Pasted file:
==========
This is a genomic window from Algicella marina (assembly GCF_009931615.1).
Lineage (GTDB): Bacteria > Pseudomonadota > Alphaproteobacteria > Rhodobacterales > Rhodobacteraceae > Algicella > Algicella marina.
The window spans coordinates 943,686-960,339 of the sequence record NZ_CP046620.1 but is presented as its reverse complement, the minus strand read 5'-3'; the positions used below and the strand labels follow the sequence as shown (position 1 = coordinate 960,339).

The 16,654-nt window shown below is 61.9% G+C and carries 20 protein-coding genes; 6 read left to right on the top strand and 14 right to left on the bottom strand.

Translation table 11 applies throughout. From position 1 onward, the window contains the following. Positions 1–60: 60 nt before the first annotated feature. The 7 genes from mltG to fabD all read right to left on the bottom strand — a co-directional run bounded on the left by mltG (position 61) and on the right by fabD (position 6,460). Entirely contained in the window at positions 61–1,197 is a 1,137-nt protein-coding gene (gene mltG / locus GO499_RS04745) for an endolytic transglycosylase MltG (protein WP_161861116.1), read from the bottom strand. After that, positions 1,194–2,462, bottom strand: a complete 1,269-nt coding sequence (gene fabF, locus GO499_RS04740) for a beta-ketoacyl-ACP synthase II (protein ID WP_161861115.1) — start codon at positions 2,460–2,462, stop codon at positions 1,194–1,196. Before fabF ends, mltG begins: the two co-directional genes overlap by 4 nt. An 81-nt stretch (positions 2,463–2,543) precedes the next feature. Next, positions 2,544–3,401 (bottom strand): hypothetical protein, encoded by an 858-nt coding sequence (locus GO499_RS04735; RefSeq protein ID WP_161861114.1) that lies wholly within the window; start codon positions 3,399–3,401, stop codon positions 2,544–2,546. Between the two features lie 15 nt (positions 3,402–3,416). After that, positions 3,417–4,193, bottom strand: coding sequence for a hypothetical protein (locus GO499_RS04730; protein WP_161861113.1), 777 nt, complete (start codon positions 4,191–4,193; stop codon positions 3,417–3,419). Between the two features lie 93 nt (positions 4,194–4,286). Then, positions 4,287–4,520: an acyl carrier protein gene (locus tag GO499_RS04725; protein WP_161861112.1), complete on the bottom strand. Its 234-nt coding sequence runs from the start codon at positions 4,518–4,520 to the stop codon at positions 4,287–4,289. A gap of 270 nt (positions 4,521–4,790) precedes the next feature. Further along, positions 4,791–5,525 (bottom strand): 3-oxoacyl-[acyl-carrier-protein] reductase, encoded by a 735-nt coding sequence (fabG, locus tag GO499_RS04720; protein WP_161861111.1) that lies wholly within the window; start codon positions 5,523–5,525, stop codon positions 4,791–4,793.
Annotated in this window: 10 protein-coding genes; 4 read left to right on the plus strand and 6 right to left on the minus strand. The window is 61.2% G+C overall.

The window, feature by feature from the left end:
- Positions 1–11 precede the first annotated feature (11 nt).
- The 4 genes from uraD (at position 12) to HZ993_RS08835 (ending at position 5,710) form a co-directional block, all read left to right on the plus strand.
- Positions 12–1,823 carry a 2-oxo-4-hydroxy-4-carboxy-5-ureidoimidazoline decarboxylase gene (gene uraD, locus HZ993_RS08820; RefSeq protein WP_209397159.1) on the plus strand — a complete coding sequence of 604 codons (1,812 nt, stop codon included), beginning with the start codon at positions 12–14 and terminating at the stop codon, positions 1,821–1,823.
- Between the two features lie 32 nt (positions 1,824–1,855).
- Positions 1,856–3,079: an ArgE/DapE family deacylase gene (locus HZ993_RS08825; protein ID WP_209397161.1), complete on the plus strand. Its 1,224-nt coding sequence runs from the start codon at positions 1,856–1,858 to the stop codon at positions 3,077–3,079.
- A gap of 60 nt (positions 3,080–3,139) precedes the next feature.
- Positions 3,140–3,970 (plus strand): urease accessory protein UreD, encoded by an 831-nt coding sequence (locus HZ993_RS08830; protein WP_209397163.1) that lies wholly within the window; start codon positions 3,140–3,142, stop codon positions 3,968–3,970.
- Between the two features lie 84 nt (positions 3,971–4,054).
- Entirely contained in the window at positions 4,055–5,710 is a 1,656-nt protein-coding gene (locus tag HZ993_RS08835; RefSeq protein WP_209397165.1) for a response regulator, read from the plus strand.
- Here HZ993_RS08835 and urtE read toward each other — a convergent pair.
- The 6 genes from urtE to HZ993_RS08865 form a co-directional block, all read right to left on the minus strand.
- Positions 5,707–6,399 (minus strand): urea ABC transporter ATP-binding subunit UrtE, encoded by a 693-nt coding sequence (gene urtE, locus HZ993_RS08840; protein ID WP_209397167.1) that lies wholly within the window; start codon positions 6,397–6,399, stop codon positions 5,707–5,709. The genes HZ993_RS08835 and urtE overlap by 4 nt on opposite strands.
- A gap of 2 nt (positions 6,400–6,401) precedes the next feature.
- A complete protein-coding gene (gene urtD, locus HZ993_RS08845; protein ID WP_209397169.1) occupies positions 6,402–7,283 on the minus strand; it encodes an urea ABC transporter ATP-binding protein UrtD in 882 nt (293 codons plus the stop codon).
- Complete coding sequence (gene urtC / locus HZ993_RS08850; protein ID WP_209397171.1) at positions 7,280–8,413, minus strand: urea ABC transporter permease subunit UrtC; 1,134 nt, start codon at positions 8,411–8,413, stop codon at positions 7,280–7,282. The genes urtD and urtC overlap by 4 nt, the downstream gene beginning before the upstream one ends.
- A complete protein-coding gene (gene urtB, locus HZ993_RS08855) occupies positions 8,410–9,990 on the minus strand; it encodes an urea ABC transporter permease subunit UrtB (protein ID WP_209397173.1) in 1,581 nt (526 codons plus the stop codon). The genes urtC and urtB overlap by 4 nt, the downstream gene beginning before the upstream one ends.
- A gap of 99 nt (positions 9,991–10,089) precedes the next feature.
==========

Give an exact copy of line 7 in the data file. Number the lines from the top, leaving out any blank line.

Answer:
The window, feature by feature from the left end: